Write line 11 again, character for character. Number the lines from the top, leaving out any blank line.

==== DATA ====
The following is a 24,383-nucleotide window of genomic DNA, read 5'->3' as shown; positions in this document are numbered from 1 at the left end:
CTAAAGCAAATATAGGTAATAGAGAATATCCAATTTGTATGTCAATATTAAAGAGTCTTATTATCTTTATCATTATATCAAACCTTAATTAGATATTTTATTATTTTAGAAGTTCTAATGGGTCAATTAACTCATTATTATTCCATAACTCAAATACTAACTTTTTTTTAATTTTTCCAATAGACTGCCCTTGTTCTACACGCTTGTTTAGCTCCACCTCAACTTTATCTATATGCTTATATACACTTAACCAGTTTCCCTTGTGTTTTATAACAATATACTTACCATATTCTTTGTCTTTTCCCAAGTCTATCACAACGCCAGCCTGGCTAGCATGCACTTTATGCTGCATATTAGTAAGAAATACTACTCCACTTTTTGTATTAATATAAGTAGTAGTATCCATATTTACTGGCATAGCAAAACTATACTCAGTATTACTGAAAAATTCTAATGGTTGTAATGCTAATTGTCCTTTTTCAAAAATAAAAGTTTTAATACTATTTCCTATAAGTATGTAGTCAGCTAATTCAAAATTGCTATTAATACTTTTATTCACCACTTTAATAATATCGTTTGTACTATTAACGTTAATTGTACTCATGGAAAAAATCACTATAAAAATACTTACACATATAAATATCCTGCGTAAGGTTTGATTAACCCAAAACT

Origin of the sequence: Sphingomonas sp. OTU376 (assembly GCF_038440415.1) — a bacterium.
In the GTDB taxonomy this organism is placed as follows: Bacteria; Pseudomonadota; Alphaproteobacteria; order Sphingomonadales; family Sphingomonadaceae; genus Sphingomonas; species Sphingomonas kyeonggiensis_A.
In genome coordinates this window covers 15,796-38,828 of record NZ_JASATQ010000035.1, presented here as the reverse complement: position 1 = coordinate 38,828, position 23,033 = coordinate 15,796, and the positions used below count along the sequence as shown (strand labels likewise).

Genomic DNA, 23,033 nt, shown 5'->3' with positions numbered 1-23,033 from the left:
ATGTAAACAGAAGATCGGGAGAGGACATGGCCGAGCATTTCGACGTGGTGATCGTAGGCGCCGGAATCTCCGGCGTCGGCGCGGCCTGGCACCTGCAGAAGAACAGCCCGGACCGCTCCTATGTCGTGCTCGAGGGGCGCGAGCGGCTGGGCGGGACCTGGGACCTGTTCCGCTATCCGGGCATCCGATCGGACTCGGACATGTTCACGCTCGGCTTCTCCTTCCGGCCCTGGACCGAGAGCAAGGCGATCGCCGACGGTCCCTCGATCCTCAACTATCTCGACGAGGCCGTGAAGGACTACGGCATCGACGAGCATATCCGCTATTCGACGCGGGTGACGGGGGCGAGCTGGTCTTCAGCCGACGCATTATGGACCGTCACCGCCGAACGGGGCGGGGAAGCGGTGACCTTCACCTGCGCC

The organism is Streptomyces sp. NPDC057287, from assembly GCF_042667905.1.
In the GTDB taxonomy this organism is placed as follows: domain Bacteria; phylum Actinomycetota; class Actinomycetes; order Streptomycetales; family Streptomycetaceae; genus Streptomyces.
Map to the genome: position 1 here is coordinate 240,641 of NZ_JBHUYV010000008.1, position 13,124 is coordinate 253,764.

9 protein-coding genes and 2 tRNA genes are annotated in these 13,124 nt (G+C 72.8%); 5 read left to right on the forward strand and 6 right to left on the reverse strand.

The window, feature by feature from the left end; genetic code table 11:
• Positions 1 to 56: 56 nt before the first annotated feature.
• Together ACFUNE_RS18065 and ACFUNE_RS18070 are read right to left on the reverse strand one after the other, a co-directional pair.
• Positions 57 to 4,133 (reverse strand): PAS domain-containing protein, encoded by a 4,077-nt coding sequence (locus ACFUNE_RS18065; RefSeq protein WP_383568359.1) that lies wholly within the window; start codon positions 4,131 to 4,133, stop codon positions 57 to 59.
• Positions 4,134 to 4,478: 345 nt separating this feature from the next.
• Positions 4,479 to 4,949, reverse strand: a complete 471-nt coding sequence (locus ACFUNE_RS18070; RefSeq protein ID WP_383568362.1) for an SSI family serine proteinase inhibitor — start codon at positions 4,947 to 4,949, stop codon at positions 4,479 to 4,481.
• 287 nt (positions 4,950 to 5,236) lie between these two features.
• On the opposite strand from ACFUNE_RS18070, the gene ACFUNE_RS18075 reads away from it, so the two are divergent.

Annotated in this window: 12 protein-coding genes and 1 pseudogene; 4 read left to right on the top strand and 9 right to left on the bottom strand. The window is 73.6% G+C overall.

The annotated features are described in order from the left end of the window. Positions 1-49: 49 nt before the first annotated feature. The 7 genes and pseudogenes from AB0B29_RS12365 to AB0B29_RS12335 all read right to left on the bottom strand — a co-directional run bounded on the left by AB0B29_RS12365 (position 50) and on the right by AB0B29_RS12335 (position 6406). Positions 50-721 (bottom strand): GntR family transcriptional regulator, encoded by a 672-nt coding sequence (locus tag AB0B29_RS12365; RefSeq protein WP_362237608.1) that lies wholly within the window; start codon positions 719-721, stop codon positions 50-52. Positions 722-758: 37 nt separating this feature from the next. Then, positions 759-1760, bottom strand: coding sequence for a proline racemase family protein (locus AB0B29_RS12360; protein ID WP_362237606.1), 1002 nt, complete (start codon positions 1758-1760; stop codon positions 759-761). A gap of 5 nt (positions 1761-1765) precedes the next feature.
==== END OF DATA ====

9 protein-coding genes and 2 tRNA genes are annotated in these 13,124 nt (G+C 72.8%); 5 read left to right on the forward strand and 6 right to left on the reverse strand.